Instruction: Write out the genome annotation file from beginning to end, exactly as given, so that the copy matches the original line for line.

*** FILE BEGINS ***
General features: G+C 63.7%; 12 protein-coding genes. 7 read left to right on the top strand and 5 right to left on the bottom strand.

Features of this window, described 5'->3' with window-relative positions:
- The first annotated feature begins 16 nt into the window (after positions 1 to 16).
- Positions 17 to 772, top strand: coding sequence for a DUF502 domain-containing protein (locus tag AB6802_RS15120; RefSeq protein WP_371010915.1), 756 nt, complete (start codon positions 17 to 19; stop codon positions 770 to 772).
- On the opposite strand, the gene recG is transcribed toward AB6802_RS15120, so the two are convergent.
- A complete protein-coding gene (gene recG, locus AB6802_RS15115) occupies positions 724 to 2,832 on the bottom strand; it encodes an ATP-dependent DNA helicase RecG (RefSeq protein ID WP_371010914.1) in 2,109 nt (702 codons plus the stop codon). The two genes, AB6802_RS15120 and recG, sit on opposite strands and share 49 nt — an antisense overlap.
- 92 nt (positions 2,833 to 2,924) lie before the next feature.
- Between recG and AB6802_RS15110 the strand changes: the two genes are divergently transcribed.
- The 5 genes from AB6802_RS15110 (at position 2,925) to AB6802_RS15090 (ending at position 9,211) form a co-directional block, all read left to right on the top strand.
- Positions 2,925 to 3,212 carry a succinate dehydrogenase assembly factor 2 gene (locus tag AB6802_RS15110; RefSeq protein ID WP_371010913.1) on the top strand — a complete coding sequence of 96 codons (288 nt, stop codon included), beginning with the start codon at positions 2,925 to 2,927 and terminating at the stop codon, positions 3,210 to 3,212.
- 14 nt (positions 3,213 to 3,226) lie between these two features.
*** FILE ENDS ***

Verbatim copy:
General features: G+C 63.7%; 12 protein-coding genes. 7 read left to right on the top strand and 5 right to left on the bottom strand.

Features of this window, described 5'->3' with window-relative positions:
- The first annotated feature begins 16 nt into the window (after positions 1 to 16).
- Positions 17 to 772, top strand: coding sequence for a DUF502 domain-containing protein (locus tag AB6802_RS15120; RefSeq protein WP_371010915.1), 756 nt, complete (start codon positions 17 to 19; stop codon positions 770 to 772).
- On the opposite strand, the gene recG is transcribed toward AB6802_RS15120, so the two are convergent.
- A complete protein-coding gene (gene recG, locus AB6802_RS15115) occupies positions 724 to 2,832 on the bottom strand; it encodes an ATP-dependent DNA helicase RecG (RefSeq protein ID WP_371010914.1) in 2,109 nt (702 codons plus the stop codon). The two genes, AB6802_RS15120 and recG, sit on opposite strands and share 49 nt — an antisense overlap.
- 92 nt (positions 2,833 to 2,924) lie before the next feature.
- Between recG and AB6802_RS15110 the strand changes: the two genes are divergently transcribed.
- The 5 genes from AB6802_RS15110 (at position 2,925) to AB6802_RS15090 (ending at position 9,211) form a co-directional block, all read left to right on the top strand.
- Positions 2,925 to 3,212 carry a succinate dehydrogenase assembly factor 2 gene (locus tag AB6802_RS15110; RefSeq protein ID WP_371010913.1) on the top strand — a complete coding sequence of 96 codons (288 nt, stop codon included), beginning with the start codon at positions 2,925 to 2,927 and terminating at the stop codon, positions 3,210 to 3,212.
- 14 nt (positions 3,213 to 3,226) lie between these two features.